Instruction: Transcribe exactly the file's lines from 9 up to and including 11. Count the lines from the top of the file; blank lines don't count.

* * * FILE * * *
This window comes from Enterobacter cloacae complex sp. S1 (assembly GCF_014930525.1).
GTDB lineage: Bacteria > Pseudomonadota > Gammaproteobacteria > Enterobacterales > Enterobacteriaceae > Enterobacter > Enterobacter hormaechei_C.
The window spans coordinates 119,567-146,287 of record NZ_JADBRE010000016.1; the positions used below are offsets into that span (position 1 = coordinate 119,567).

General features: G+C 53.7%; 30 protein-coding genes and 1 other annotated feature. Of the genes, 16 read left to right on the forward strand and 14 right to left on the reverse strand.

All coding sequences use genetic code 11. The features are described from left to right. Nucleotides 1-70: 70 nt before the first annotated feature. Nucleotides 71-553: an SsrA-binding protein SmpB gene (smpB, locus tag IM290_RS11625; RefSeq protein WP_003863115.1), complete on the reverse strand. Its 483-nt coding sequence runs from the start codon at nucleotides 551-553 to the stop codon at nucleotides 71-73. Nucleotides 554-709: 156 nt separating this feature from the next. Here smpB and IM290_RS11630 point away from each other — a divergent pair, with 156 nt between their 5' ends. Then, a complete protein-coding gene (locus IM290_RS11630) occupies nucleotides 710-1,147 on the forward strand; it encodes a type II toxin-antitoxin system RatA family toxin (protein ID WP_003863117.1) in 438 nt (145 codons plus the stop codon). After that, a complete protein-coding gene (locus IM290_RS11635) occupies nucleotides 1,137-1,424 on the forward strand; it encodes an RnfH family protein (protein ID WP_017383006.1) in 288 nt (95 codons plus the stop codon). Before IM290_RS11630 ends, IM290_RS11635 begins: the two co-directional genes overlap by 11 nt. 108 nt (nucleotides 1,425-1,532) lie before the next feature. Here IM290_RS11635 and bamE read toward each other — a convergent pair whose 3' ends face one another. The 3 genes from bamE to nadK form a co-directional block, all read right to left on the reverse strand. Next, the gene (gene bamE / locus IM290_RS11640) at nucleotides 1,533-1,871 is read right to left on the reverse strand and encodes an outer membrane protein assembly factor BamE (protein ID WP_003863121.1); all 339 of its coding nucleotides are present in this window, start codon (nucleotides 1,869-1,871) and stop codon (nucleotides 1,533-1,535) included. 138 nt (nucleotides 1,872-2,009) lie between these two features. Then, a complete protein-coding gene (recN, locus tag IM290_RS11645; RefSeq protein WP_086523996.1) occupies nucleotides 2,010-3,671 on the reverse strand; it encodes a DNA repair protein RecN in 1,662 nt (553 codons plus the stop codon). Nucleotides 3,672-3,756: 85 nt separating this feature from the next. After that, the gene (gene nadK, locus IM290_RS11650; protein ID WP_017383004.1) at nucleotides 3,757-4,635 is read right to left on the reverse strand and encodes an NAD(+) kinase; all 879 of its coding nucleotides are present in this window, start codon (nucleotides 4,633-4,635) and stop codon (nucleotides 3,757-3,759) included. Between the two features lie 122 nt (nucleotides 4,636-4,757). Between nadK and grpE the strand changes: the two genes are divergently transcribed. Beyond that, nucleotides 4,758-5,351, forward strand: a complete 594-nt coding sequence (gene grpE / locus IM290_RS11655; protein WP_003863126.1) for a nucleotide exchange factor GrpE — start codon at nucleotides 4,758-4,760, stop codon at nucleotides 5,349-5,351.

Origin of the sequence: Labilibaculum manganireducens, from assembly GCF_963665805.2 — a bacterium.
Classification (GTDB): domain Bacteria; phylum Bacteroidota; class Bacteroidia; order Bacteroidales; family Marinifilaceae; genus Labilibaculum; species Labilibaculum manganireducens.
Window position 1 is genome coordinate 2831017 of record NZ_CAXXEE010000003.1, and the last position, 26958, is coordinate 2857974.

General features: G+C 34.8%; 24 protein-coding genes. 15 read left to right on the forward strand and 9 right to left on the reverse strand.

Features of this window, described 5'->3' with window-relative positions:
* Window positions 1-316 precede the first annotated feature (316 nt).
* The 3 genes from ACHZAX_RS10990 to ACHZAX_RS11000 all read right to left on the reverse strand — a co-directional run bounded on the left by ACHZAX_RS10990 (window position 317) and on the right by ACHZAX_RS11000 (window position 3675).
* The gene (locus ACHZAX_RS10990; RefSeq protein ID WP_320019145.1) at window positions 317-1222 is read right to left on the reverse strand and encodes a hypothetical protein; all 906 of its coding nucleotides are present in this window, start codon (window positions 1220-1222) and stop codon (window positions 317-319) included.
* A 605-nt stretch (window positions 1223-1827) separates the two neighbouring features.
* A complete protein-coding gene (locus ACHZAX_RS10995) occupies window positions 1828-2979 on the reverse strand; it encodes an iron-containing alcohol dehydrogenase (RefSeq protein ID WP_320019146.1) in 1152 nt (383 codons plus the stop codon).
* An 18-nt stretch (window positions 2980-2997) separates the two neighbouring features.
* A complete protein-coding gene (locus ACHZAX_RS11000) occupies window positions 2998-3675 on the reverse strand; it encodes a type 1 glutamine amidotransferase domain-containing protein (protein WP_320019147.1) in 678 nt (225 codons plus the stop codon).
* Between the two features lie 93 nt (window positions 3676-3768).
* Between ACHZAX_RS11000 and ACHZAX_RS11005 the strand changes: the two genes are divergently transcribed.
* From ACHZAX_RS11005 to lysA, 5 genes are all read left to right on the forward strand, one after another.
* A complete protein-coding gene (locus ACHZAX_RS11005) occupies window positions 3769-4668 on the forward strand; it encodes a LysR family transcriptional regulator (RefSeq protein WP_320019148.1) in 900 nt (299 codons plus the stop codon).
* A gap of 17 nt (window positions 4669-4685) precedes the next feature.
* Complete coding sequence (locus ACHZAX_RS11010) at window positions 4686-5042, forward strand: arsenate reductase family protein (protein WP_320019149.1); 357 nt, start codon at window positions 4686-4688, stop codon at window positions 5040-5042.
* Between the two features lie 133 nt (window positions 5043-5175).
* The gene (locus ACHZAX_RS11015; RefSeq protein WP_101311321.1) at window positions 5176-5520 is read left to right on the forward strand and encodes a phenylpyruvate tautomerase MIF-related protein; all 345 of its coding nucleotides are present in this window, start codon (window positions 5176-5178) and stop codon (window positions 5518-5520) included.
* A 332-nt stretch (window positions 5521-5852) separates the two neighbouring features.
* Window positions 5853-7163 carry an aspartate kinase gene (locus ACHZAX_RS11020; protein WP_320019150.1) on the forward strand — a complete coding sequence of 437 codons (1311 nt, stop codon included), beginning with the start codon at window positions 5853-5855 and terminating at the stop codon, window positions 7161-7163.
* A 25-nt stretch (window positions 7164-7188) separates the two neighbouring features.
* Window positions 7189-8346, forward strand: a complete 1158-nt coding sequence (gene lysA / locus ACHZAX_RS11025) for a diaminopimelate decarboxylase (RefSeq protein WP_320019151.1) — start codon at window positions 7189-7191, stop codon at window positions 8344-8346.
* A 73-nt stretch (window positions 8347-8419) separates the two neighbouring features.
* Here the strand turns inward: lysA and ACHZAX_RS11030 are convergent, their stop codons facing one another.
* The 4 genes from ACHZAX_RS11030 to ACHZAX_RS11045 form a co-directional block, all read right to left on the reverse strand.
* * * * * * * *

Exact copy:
General features: G+C 34.8%; 24 protein-coding genes. 15 read left to right on the forward strand and 9 right to left on the reverse strand.

Features of this window, described 5'->3' with window-relative positions:
* Window positions 1-316 precede the first annotated feature (316 nt).